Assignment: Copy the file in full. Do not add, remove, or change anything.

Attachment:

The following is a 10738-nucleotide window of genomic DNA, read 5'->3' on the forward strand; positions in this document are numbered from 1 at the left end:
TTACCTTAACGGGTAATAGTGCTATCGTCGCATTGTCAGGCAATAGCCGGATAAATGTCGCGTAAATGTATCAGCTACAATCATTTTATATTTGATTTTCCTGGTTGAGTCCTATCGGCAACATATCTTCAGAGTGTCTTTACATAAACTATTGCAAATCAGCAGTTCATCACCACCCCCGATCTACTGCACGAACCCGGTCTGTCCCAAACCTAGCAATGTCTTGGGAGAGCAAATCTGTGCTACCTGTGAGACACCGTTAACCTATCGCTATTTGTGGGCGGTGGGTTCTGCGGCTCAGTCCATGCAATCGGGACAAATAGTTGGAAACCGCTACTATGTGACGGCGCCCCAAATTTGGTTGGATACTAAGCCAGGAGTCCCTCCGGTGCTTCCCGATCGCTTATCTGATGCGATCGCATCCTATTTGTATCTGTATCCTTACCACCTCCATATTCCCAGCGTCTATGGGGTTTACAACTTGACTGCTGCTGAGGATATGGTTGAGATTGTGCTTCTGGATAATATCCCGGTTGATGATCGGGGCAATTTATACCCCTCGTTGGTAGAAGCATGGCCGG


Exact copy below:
The following is a 10738-nucleotide window of genomic DNA, read 5'->3' on the forward strand; positions in this document are numbered from 1 at the left end:
TTACCTTAACGGGTAATAGTGCTATCGTCGCATTGTCAGGCAATAGCCGGATAAATGTCGCGTAAATGTATCAGCTACAATCATTTTATATTTGATTTTCCTGGTTGAGTCCTATCGGCAACATATCTTCAGAGTGTCTTTACATAAACTATTGCAAATCAGCAGTTCATCACCACCCCCGATCTACTGCACGAACCCGGTCTGTCCCAAACCTAGCAATGTCTTGGGAGAGCAAATCTGTGCTACCTGTGAGACACCGTTAACCTATCGCTATTTGTGGGCGGTGGGTTCTGCGGCTCAGTCCATGCAATCGGGACAAATAGTTGGAAACCGCTACTATGTGACGGCGCCCCAAATTTGGTTGGATACTAAGCCAGGAGTCCCTCCGGTGCTTCCCGATCGCTTATCTGATGCGATCGCATCCTATTTGTATCTGTATCCTTACCACCTCCATATTCCCAGCGTCTATGGGGTTTACAACTTGACTGCTGCTGAGGATATGGTTGAGATTGTGCTTCTGGATAATATCCCGGTTGATGATCGGGGCAATTTATACCCCTCGTTGGTAGAAGCATGGCCGG